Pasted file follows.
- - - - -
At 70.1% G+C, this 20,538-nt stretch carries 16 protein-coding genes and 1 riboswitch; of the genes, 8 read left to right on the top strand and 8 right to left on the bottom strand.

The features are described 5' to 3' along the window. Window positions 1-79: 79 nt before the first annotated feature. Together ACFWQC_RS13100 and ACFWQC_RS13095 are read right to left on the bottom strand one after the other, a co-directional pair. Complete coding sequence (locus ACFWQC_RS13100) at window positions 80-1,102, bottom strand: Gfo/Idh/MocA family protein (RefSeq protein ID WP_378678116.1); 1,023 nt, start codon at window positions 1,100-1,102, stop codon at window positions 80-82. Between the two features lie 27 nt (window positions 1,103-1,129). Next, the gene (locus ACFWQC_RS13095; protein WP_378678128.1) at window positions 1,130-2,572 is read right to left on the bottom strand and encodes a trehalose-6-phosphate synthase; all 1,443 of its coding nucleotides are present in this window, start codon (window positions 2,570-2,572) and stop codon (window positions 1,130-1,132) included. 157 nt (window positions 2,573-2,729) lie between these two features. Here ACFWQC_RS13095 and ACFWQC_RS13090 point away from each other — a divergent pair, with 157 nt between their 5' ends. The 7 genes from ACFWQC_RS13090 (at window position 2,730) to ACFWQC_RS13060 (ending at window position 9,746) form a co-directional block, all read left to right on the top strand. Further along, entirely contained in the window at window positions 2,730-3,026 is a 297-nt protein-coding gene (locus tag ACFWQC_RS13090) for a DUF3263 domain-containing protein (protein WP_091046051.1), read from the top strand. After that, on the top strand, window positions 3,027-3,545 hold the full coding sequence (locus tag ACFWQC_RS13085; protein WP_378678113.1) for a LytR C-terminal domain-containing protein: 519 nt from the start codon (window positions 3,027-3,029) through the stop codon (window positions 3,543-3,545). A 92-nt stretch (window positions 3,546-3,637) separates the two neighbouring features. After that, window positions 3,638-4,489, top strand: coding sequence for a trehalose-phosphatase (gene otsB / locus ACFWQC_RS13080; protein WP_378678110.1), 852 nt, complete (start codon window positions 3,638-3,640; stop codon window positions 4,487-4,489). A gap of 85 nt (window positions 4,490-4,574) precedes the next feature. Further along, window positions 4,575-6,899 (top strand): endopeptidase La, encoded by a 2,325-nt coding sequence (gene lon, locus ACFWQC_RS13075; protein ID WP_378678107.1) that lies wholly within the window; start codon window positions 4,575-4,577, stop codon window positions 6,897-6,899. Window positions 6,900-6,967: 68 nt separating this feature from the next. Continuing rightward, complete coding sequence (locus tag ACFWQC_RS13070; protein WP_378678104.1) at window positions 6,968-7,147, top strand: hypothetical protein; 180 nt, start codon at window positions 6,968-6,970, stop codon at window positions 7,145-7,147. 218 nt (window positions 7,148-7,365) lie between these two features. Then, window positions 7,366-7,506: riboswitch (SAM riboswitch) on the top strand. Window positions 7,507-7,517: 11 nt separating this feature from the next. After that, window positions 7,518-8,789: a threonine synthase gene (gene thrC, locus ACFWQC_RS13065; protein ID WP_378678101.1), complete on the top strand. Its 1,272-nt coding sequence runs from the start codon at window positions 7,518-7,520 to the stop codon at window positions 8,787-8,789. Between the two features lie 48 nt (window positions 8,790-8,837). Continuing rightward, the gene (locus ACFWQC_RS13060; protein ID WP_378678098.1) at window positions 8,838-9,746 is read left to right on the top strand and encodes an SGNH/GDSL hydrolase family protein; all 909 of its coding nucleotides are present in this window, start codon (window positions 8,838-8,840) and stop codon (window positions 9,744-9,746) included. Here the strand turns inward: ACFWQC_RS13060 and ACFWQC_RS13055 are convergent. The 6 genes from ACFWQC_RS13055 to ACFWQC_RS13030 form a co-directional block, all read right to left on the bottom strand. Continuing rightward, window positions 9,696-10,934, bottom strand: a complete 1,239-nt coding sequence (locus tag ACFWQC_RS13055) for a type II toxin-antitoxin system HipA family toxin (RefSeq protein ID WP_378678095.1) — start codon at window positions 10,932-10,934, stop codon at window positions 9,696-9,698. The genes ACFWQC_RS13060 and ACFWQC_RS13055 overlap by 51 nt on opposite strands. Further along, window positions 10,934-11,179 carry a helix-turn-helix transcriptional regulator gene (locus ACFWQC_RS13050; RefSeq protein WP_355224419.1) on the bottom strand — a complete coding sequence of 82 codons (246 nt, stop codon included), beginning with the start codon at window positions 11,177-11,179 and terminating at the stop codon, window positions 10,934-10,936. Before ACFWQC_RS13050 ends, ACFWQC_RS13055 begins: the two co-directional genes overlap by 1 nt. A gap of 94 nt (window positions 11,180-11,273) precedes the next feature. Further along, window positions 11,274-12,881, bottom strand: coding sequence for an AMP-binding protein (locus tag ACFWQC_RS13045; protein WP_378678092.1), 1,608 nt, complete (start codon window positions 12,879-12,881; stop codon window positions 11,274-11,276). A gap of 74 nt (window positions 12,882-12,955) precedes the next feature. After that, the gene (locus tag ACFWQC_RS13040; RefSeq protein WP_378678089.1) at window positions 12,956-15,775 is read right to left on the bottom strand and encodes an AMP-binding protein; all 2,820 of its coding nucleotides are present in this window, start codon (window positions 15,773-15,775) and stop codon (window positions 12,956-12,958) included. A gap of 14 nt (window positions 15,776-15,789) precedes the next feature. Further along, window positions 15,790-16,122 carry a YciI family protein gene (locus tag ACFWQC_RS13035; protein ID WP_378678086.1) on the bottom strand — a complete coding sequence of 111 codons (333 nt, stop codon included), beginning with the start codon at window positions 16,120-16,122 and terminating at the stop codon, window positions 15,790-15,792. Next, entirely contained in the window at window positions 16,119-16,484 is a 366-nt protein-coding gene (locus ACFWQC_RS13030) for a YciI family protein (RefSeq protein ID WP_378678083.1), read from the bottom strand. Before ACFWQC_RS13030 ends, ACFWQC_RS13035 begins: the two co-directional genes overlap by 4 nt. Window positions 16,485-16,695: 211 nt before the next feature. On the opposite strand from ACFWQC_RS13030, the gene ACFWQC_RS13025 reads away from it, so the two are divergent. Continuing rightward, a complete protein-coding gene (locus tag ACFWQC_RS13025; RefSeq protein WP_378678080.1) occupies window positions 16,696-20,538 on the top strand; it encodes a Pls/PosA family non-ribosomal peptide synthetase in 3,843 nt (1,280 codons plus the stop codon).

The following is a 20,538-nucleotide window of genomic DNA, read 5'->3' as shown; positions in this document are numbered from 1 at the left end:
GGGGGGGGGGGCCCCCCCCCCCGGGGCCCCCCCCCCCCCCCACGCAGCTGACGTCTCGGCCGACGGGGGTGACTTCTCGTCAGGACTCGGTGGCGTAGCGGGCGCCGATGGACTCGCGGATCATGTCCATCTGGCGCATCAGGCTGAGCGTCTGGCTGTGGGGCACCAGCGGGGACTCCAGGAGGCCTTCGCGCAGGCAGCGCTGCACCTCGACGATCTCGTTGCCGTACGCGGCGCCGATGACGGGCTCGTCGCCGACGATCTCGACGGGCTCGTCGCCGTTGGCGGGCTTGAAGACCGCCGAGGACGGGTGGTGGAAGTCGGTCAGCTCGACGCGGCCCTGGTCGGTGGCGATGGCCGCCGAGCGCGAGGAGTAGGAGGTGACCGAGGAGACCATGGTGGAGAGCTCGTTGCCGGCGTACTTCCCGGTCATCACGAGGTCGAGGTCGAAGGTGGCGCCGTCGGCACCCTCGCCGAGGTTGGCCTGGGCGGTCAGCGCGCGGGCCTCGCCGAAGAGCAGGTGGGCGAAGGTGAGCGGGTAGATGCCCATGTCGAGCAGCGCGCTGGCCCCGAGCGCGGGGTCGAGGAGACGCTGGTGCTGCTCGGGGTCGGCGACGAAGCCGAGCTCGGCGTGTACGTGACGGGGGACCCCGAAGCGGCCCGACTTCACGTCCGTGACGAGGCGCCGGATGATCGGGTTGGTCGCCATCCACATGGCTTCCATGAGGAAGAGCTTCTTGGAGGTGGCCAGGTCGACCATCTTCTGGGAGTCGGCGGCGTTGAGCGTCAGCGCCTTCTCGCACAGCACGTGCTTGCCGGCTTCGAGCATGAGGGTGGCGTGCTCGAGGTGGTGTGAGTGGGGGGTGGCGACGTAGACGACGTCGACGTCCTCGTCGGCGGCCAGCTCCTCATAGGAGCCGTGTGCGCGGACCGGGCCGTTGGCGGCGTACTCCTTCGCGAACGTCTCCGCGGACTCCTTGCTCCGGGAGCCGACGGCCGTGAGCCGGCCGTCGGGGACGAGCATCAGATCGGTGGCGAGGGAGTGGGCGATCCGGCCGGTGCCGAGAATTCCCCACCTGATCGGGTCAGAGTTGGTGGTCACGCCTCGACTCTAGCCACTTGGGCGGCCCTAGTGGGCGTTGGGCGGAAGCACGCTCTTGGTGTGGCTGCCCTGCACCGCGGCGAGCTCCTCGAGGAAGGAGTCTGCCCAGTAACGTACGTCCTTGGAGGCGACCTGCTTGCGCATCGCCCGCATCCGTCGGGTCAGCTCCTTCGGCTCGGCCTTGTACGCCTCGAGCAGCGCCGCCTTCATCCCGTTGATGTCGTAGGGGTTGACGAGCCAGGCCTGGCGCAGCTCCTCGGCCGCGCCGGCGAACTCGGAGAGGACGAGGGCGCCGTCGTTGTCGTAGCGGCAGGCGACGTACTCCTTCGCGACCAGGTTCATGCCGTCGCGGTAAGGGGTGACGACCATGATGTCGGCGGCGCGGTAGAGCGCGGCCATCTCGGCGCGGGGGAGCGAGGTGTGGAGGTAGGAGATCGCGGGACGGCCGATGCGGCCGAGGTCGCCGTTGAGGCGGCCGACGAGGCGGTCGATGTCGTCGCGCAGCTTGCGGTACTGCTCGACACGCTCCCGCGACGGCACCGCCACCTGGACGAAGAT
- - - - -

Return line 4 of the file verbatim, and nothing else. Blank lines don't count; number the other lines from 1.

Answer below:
GGGGGGGGGGGCCCCCCCCCCCGGGGCCCCCCCCCCCCCCCACGCAGCTGACGTCTCGGCCGACGGGGGTGACTTCTCGTCAGGACTCGGTGGCGTAGCGGGCGCCGATGGACTCGCGGATCATGTCCATCTGGCGCATCAGGCTGAGCGTCTGGCTGTGGGGCACCAGCGGGGACTCCAGGAGGCCTTCGCGCAGGCAGCGCTGCACCTCGACGATCTCGTTGCCGTACGCGGCGCCGATGACGGGCTCGTCGCCGACGATCTCGACGGGCTCGTCGCCGTTGGCGGGCTTGAAGACCGCCGAGGACGGGTGGTGGAAGTCGGTCAGCTCGACGCGGCCCTGGTCGGTGGCGATGGCCGCCGAGCGCGAGGAGTAGGAGGTGACCGAGGAGACCATGGTGGAGAGCTCGTTGCCGGCGTACTTCCCGGTCATCACGAGGTCGAGGTCGAAGGTGGCGCCGTCGGCACCCTCGCCGAGGTTGGCCTGGGCGGTCAGCGCGCGGGCCTCGCCGAAGAGCAGGTGGGCGAAGGTGAGCGGGTAGATGCCCATGTCGAGCAGCGCGCTGGCCCCGAGCGCGGGGTCGAGGAGACGCTGGTGCTGCTCGGGGTCGGCGACGAAGCCGAGCTCGGCGTGTACGTGACGGGGGACCCCGAAGCGGCCCGACTTCACGTCCGTGACGAGGCGCCGGATGATCGGGTTGGTCGCCATCCACATGGCTTCCATGAGGAAGAGCTTCTTGGAGGTGGCCAGGTCGACCATCTTCTGGGAGTCGGCGGCGTTGAGCGTCAGCGCCTTCTCGCACAGCACGTGCTTGCCGGCTTCGAGCATGAGGGTGGCGTGCTCGAGGTGGTGTGAGTGGGGGGTGGCGACGTAGACGACGTCGACGTCCTCGTCGGCGGCCAGCTCCTCATAGGAGCCGTGTGCGCGGACCGGGCCGTTGGCGGCGTACTCCTTCGCGAACGTCTCCGCGGACTCCTTGCTCCGGGAGCCGACGGCCGTGAGCCGGCCGTCGGGGACGAGCATCAGATCGGTGGCGAGGGAGTGGGCGATCCGGCCGGTGCCGAGAATTCCCCACCTGATCGGGTCAGAGTTGGTGGTCACGCCTCGACTCTAGCCACTTGGGCGGCCCTAGTGGGCGTTGGGCGGAAGCACGCTCTTGGTGTGGCTGCCCTGCACCGCGGCGAGCTCCTCGAGGAAGGAGTCTGCCCAGTAACGTACGTCCTTGGAGGCGACCTGCTTGCGCATCGCCCGCATCCGTCGGGTCAGCTCCTTCGGCTCGGCCTTGTACGCCTCGAGCAGCGCCGCCTTCATCCCGTTGATGTCGTAGGGGTTGACGAGCCAGGCCTGGCGCAGCTCCTCGGCCGCGCCGGCGAACTCGGAGAGGACGAGGGCGCCGTCGTTGTCGTAGCGGCAGGCGACGTACTCCTTCGCGACCAGGTTCATGCCGTCGCGGTAAGGGGTGACGACCATGATGTCGGCGGCGCGGTAGAGCGCGGCCATCTCGGCGCGGGGGAGCGAGGTGTGGAGGTAGGAGATCGCGGGACGGCCGATGCGGCCGAGGTCGCCGTTGAGGCGGCCGACGAGGCGGTCGATGTCGTCGCGCAGCTTGCGGTACTGCTCGACACGCTCCCGCGACGGCACCGCCACCTGGACGAAGAT